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Collaboration Key
To Success

Determined to make a difference at Carneros Elementary School in Napa Valley, California, teachers began spending more time working together on best practices and long-range planning. The result is the school climbed off the NCLB watch list. Included: A look at one school's approach to improving student performance.

The Napa Valley Register reported on the excitement at a local school at the news of making it off the federal list of schools in need of improvement. "Shouting with joy and dancing around are not technically part of the curriculum at Carneros Elementary School. But these days, staff at the school on a rural lane among the vines southwest of Napa are celebrating some very good news," according to the article. "Last month, the school climbed off of the federal government's official list of troubled schools, as defined by the No Child Left Behind Act. That means test scores for Carneros students are on a dramatic upswing"

"'We had a huge change in the way we worked together,'" said principal Donna Drago in the article "'We started making time for collaboration. We'd bring in substitutes, and the regular teachers would spend the entire day doing long-range planning, looking for best ways to teach concepts, and looking at assessment results.'" Drago's team also embraced "Academy for Success," a series of strategies for Program Improvement schools. These sessions consisted of numerous weekend and summer meetings, the article reported.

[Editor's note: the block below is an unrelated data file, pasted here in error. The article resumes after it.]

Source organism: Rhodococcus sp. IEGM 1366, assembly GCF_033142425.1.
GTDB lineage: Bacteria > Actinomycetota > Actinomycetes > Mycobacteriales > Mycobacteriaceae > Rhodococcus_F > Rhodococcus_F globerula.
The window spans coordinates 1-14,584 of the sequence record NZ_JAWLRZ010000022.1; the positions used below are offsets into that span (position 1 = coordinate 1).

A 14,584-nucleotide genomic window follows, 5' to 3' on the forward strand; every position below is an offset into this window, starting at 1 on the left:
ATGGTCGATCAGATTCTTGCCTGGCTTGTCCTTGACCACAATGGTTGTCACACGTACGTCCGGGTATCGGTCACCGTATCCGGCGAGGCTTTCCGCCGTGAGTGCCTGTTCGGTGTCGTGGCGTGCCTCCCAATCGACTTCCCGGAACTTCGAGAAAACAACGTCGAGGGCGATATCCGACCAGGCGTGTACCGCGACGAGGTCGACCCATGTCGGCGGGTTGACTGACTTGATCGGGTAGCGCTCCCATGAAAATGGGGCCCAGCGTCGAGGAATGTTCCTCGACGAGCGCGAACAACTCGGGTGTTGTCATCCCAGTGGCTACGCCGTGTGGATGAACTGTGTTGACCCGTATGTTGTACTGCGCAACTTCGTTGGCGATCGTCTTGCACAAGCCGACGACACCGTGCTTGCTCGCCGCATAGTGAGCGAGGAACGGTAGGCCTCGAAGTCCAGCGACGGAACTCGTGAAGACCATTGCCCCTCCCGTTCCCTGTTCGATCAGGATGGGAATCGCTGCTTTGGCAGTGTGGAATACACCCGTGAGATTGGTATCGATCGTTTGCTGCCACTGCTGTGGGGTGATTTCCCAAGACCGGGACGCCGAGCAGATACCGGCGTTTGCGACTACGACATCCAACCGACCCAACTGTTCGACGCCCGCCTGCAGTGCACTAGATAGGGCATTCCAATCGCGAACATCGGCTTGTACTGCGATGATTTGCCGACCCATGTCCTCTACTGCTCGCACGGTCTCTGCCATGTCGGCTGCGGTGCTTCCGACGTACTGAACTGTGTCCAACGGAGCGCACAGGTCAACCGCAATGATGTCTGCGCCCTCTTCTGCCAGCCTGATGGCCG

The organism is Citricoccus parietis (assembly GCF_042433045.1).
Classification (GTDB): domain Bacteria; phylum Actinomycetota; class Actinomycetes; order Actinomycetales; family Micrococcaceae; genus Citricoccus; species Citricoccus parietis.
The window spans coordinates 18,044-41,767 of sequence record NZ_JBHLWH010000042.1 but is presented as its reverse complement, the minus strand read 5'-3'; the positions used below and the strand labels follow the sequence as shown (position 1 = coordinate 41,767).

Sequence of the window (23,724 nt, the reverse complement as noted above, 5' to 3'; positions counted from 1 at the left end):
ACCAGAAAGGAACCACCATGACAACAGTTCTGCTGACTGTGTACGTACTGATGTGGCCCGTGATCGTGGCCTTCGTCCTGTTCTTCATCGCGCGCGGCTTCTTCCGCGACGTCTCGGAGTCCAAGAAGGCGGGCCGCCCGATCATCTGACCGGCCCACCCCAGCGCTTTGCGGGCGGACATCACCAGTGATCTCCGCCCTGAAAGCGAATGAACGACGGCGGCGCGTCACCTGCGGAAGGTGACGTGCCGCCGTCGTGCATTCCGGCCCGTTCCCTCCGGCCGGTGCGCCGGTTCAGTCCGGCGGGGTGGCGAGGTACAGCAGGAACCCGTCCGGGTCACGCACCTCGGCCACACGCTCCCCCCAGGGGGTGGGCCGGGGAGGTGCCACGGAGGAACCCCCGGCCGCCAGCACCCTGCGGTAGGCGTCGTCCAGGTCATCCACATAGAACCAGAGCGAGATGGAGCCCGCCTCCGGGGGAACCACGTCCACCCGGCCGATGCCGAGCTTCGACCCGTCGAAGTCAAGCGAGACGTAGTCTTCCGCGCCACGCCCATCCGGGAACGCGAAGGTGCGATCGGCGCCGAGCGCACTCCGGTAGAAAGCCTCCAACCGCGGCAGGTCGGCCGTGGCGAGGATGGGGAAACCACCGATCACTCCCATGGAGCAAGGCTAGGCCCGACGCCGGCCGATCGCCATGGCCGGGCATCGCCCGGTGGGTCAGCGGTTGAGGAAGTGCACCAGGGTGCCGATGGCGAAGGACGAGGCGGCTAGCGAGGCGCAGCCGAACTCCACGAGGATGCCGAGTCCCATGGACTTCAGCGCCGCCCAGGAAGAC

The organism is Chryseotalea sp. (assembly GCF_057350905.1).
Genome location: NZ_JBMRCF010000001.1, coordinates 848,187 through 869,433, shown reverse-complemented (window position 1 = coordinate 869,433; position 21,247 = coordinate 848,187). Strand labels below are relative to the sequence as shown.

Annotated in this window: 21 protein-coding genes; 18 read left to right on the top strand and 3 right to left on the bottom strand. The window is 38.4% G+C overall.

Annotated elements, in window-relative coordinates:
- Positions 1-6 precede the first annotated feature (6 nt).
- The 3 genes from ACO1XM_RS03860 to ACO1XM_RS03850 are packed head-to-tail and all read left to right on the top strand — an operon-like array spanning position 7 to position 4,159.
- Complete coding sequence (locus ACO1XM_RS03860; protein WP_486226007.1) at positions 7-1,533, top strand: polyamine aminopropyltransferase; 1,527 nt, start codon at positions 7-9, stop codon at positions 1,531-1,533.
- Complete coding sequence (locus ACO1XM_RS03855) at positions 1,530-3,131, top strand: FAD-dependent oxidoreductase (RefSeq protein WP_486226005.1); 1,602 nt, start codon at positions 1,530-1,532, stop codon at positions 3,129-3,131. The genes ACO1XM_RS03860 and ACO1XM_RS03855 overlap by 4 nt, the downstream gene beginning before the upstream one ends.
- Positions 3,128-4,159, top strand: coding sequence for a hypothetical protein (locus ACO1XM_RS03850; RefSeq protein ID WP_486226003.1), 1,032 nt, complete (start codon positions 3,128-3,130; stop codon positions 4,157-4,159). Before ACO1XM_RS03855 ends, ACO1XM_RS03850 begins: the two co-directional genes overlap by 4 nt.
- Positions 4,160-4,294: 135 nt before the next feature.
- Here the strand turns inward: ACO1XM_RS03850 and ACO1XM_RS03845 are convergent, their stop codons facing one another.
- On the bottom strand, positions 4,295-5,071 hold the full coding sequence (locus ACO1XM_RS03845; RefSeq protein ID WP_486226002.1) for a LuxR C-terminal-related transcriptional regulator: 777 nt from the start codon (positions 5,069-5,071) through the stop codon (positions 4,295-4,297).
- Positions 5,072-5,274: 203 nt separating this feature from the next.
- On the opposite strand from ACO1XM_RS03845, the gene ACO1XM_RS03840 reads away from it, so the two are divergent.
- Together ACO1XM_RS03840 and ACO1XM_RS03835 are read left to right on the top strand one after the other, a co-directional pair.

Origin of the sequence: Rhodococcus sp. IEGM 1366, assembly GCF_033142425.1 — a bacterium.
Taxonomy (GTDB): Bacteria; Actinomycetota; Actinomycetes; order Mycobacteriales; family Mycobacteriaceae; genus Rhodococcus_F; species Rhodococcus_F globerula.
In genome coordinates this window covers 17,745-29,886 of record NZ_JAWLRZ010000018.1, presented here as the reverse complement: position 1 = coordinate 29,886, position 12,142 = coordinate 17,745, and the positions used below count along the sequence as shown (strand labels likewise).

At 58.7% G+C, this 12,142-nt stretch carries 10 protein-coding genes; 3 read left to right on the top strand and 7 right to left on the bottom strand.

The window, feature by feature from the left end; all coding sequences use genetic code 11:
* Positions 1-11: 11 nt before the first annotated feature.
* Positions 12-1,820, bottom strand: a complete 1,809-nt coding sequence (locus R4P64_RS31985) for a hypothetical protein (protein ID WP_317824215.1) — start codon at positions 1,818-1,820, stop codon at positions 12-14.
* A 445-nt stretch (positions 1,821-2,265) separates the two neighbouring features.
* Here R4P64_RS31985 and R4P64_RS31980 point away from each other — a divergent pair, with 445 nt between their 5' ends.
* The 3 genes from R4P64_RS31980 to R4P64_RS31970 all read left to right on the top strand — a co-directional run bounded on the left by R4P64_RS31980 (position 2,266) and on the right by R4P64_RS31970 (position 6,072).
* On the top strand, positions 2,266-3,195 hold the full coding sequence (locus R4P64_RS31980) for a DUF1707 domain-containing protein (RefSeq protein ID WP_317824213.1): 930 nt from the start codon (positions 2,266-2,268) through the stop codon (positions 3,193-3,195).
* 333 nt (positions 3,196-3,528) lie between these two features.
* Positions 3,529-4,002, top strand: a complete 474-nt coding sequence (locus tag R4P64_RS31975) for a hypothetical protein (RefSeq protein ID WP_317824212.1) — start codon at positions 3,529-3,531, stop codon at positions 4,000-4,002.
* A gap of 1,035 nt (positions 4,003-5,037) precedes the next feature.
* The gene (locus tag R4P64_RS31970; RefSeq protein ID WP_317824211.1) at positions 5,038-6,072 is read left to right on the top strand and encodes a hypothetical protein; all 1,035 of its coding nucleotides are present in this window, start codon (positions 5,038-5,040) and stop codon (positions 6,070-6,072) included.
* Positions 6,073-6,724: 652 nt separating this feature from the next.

""We decided we needed to start talking to our kids about a future," Drago continued in the article. "'We don't want our kids to be done with school and only earn minimum wage." Staffers asked two questions of students, according to the story. First, "'What do you want to be when you grow up?'" And secondly, "'Where do you want to go to college?'"

Carneros is one of Napa's smaller public schools, with 184 students. Drago said that having a small student population made it easier to turn things around quickly. "'Being a smaller school had a huge impact on our success'" said Drago in the story. "'We don't lose kids, nobody falls through the cracks.'"


Some of the information in this article comes from the U.S. Department of Education. To learn more about this article, you might read:

  • Carneros Elementary climbs off troubled school list
    This news article appeared in The Napa Valley Register on October 21, 2005. Note: This link was live at the time of publication. Some newspaper Web sites require registration. Others retain complete news stories for a limited time.
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